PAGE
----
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Mice with human mutation show signs of stuttering
You might not expect mice to tell us much about human speech disorders. But, in fact, a new study from researchers at Washington University in St Louis and the National Institute on Deafness and Other Communication Disorders (NIDCD) shows that mice could teach us a lot about what makes people stutter, and perhaps also how to help them stop. The study was reported in the Cell Press journal Current Biology on April 14.
Mice carrying a mutation that has been linked to stuttering in humans show changes in the pattern of their calls, the new study shows.
“Many aspects of the vocalizations of our mice with the mutation are normal,” says Terra Barnes, Ph.D., of Washington University in St. Louis. “Where they differ is in the timing and temporal sequencing of their vocalizations. Their vocalizations have longer pauses than those of their littermates without the mutation, and there is evidence for more stereotyped repetitions in their vocalizations. These are very similar in some ways to the stuttered speech of humans who carry the same mutation.”
Earlier studies had linked mutations in a gene called Gnptab (for N-acetylglucosamine-1-phosphotransferase subunits alpha/beta) to stuttering in some people. Severe deficits in this pathway are known to give rise to serious neurological and other symptoms in a disorder known as Mucolipidosis II/III.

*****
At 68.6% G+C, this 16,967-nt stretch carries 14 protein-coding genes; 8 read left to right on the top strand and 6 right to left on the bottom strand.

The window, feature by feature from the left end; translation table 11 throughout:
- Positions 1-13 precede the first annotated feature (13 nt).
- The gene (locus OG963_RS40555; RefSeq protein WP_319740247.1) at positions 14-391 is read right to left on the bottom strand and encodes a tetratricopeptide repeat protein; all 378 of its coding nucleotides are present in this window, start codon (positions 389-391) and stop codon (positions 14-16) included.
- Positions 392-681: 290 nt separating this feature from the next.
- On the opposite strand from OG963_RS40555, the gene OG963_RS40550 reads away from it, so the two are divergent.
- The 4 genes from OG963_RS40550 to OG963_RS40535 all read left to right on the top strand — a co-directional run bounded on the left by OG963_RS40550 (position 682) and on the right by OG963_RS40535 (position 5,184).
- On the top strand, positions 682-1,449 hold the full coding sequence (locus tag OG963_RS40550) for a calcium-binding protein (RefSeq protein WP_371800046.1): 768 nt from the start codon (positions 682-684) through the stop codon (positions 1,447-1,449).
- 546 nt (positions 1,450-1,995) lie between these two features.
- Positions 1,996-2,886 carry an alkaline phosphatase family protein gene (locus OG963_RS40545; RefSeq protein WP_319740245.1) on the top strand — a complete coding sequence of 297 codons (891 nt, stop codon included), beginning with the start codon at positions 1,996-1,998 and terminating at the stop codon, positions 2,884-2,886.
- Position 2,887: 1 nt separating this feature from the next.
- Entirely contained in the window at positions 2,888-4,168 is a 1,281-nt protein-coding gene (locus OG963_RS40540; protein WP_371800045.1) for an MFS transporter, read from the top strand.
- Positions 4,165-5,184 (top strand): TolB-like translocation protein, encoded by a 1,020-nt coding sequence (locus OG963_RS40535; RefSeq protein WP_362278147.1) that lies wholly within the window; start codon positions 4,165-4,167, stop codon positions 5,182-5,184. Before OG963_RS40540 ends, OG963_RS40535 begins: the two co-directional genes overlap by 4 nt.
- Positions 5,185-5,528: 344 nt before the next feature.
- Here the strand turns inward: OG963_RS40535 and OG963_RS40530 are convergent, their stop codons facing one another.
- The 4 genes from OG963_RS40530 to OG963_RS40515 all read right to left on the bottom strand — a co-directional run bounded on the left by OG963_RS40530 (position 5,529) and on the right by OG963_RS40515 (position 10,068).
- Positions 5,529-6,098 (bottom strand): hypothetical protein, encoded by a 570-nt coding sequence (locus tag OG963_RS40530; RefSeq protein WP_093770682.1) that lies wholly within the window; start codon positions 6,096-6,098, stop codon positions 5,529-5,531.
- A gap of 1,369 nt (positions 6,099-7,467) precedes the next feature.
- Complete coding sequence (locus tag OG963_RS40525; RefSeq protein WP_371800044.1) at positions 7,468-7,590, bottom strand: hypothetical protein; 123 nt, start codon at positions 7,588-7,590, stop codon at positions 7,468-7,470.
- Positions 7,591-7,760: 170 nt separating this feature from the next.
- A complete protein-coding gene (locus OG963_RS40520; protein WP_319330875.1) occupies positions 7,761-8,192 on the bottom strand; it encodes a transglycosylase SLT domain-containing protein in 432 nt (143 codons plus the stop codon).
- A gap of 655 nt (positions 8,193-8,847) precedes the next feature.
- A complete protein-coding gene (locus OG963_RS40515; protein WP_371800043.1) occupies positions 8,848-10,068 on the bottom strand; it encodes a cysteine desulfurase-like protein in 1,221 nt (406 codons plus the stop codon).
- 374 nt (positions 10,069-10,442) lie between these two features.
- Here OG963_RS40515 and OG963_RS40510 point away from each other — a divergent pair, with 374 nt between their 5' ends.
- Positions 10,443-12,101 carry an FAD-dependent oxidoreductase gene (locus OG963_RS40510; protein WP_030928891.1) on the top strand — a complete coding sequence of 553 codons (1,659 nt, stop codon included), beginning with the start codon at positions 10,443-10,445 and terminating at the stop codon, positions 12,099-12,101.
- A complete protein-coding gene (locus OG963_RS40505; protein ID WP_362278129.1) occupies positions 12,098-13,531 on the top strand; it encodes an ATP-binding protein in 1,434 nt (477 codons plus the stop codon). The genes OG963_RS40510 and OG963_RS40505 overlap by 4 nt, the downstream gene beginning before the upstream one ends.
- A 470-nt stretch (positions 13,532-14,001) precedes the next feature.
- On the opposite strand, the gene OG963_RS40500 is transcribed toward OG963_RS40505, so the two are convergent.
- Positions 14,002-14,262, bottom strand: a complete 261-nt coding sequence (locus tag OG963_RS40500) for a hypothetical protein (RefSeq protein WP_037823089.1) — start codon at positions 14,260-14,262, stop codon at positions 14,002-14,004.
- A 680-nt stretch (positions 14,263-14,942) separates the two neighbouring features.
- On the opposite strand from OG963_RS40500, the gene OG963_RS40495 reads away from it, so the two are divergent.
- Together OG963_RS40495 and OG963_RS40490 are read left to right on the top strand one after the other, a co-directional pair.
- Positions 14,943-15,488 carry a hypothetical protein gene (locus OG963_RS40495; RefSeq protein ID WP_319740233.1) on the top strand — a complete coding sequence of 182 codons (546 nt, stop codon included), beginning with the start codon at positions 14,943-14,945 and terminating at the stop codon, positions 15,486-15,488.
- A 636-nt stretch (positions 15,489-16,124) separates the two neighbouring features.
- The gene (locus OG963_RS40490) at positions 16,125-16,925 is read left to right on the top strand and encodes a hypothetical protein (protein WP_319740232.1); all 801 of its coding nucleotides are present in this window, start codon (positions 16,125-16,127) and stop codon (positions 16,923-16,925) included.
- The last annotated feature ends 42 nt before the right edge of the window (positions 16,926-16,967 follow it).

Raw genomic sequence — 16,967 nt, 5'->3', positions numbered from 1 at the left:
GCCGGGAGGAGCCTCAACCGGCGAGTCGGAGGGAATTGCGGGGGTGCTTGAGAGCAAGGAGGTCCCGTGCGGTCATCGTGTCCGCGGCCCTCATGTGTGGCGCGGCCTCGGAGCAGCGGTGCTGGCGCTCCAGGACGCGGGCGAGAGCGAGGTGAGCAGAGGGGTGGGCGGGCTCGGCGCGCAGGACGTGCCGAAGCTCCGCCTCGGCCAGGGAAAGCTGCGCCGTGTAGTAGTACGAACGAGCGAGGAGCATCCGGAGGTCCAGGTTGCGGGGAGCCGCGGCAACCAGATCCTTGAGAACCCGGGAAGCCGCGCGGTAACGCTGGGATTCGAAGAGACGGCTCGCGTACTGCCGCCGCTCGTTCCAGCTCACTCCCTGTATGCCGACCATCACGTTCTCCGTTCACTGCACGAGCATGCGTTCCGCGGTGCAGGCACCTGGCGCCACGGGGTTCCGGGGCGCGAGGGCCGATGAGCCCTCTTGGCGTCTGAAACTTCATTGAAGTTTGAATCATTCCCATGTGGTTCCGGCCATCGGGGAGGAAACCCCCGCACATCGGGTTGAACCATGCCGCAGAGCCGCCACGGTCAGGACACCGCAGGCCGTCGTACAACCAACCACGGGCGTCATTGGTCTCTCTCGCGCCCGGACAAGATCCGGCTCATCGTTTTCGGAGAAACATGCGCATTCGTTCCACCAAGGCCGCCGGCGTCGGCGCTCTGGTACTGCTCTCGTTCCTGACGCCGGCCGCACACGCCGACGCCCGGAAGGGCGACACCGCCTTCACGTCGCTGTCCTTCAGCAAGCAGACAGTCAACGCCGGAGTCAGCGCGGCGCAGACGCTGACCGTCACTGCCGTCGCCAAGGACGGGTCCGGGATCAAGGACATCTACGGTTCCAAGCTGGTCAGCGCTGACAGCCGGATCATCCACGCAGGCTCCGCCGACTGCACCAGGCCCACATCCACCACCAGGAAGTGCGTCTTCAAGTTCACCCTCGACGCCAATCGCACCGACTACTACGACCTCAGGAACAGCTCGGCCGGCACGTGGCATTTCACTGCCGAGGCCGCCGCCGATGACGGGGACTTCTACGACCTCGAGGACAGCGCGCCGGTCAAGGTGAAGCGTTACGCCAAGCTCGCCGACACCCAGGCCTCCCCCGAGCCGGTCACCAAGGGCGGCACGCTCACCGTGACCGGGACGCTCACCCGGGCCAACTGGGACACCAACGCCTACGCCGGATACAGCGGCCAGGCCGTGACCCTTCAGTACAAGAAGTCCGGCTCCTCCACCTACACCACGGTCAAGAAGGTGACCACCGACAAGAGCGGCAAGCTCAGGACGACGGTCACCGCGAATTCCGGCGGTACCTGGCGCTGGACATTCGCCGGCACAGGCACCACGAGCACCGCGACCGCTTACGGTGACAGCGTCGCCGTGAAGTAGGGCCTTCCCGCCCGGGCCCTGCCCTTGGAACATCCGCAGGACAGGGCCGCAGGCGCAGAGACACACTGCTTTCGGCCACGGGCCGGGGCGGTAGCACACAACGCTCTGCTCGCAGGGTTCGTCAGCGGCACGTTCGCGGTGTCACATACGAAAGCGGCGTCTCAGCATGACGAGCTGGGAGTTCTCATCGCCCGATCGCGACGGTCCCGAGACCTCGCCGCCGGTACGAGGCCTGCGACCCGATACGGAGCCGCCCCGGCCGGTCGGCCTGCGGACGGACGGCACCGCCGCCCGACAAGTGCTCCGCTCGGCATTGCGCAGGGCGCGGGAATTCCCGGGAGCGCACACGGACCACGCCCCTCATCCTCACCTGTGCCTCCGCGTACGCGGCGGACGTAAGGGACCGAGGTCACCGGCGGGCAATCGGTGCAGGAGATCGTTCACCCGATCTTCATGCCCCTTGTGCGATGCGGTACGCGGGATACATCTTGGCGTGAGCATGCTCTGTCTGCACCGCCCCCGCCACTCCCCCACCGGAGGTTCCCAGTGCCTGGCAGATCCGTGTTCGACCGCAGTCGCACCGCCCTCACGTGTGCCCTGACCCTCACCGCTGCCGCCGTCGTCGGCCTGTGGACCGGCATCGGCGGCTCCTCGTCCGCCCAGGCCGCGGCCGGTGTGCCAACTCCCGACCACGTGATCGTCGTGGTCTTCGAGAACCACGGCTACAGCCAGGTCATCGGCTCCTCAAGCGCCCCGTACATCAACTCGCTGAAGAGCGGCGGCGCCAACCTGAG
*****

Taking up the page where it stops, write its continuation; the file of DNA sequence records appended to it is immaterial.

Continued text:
“The only known effect of another set of mutations on the same pathway is stuttering,” Barnes says. “People who stutter and carry these ‘stuttering’ mutations are otherwise neurologically normal.”
The researchers, including Barnes; Tim Holy, Ph.D., also at Washington University; and Dennis Drayna, Ph.D., chief of the Section on Genetics of Communication Disorders at the NIDCD, wondered whether studies in mice could lead to new insights into those stuttering mutations. For that to work, mice carrying the same mutation would need to show abnormalities consistent with stuttering. And, it turns out, they do.
The Gnptab gene is part of a pathway that targets enzymes for degradation. But, as Holy says, it had remained uncertain how this “remarkably specific speech deficit arises from mutations in genes known only for their role in cellular housekeeping.”
Gnptab-mutant mice behaved normally in other ways, but their calls were fewer and showed changes in timing as seen in people who stutter. Using language-agnostic metrics for auditory signal analysis in mice and humans carrying this mutation, the researchers found very similar abnormalities.
The findings suggest that mice could lead to a new understanding of stuttering. They may ultimately also lead to treatments with the potential to help millions of people around the world who stutter.
“Stuttering imposes an enormous burden on those that are severely afflicted with the disorder, yet its underlying causes have been very poorly understood,” Drayna says. “While it’s surprising that the disorder can, to some degree, be recreated in a mouse, having an experimentally tractable animal model for some aspects of this disorder presents many exciting, new opportunities to move research in this area forward.”
This work was supported by the NIH Director’s Pioneer Award (DP1 OD006437), NIDCD Intramural Program funding (Z1A-000046-15), and Intellectual and Developmental Disabilities Research Center grants.